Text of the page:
Posted by Madeline Brown on July 17, 2017
When I was 14, I had my first experience with ranked choice voting (RCV). I was a freshman in high school in San Francisco, and we used it to elect my student body representatives. Given the city of San Francisco had been using RCV for every city election for nearly nine years, I was excited to be using it for our school elections. I saw it as a fair system that ensured the winners would have to appeal to larger portions of the student body in order to get elected. At the time, I was sure it would only be a few years before RCV was adopted in cities and states all over the US.
After graduating from high school, I moved to Georgia to attend Emory University, and knew that the state and the South, in general, had a history of voter suppression but I was optimistic that the progress made in recent decades would be significant. When I worked on my first campaign in 2014, it became quickly evident that unlike my hometown, systematic reforms like RCV were not in discussion in Atlanta and even more starkly there were still many people (mostly women, young people, and people of color) who were being denied the right to vote either via registration challenges or directly at the polls.
I spent two years registering hundreds of voters, working for groups that were challenging the Secretary of State’s office, and ultimately writing a thesis on the impact of Georgia registration procedures on minority applicants. My findings confirmed what I had been seeing first hand: under a particular verification system, applicants of color were nine times more likely to be rejected than white applicants.
Also, I noticed that Georgia had other issues. Turnout in most elections was low -- in midterms, it was worse. In the midterm Senate race I worked on in 2014, only 38% of eligible voters made it to the polls. Runoffs were cumbersome in Georgia, as each one costs more than the last and leaves voters more worn and disinterested in politics. Furthermore, turnout was so low in runoffs that it seemed these elections were a far cry from the democracy I had learned about in my American politics classes.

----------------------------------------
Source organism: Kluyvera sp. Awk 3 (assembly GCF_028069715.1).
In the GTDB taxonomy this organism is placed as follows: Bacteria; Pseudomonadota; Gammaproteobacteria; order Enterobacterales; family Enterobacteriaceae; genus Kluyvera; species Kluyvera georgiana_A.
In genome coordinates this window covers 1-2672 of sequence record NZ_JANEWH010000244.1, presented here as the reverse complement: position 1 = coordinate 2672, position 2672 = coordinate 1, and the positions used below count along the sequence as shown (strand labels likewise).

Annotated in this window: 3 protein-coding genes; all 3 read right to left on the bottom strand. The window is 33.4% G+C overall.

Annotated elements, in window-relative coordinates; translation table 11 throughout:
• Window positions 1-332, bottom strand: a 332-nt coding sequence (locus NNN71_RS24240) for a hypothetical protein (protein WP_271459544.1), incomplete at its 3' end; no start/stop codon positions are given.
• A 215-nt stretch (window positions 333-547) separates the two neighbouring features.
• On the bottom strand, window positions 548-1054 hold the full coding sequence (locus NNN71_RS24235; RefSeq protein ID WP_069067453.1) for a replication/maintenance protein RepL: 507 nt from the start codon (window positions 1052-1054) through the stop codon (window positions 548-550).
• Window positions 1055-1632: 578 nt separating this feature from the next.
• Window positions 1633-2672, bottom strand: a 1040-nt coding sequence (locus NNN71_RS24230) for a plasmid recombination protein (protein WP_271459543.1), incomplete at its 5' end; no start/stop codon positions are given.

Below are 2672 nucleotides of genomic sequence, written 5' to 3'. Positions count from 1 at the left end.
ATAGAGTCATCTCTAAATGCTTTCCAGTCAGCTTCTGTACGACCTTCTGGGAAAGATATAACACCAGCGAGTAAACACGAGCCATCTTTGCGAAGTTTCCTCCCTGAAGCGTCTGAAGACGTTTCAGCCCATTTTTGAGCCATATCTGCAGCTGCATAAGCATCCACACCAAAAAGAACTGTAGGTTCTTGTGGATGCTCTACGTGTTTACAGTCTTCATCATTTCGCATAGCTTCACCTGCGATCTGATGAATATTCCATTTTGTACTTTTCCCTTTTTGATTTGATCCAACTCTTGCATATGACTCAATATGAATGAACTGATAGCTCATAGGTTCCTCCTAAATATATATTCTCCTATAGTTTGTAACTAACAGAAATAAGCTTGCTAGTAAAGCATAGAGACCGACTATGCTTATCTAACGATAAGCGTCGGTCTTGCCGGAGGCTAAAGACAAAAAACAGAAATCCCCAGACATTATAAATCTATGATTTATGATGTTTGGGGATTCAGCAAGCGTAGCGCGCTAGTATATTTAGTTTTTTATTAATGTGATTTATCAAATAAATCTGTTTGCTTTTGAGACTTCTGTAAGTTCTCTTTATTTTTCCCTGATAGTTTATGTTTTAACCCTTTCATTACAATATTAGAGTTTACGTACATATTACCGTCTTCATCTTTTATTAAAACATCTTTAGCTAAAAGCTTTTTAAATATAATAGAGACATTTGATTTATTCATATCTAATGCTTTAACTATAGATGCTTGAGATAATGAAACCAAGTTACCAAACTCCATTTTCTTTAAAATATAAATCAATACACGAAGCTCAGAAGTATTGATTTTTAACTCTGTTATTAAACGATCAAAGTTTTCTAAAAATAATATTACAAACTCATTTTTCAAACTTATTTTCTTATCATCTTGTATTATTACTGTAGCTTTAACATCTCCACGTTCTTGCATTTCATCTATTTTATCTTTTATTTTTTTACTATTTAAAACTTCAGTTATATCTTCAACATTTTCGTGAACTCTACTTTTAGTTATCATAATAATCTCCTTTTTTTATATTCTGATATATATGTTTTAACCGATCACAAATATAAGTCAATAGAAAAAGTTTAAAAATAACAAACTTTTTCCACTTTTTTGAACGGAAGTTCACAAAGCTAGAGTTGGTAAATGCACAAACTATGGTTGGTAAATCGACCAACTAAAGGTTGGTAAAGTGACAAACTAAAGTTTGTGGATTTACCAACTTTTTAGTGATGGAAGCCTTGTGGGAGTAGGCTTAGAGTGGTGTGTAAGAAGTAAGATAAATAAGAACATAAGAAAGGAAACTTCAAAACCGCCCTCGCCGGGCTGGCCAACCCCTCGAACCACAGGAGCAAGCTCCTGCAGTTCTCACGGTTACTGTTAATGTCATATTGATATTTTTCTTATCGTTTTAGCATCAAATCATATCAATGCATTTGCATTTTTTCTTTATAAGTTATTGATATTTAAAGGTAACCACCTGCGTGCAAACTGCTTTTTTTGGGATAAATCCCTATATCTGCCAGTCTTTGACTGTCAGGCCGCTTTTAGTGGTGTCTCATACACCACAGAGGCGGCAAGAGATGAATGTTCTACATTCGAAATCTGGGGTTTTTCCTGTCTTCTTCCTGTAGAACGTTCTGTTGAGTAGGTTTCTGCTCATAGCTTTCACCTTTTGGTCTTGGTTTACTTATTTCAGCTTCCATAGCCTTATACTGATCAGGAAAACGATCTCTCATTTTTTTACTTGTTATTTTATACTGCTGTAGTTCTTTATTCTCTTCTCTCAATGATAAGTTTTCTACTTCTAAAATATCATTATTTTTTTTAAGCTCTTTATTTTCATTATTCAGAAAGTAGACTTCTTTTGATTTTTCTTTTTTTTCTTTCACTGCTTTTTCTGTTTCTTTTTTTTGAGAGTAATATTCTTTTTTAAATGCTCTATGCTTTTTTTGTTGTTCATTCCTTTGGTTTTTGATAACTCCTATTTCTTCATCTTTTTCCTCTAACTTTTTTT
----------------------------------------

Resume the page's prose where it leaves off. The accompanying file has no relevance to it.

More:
But the issue was not and is not only with Georgia. In that same 2014 midterm election, Georgia’s 38% turnout was actually above the national average of 36%. And when I worked on voting rights for people with disabilities in Seattle for Disability Rights Washington, I found a state with few voter suppression issues but many unrepresented people. The state in the 2016 gubernatorial election had 54/46 split leaning blue. While the US Congressional seats are split about 60/40, the state has not had a Republican senator since before 2000, has not had a Republican governor since 1985, and currently, both houses of the State Legislature are controlled by Democrats. These facts and the knowledge that a similar phenomenon occurs in my home state of California broadened my questions.
Even if Georgia had everyone registered, is the system used to elect U.S. Representatives the fairest one possible? Why even in states that champion voter accessibility are there still so many people who feel unrepresented and trapped?
I came to FairVote because I want to tackle these big questions. I am excited to be working with a team of people who are concerned about the structural inequities in our electoral system and are working to fix them. Every person deserves to be represented and to have their vote counted fairly. I look forward to contributing to FairVote’s work through my role as a research fellow, and learning from individuals on the research team who have been addressing issues of fair representation and advocating for voters.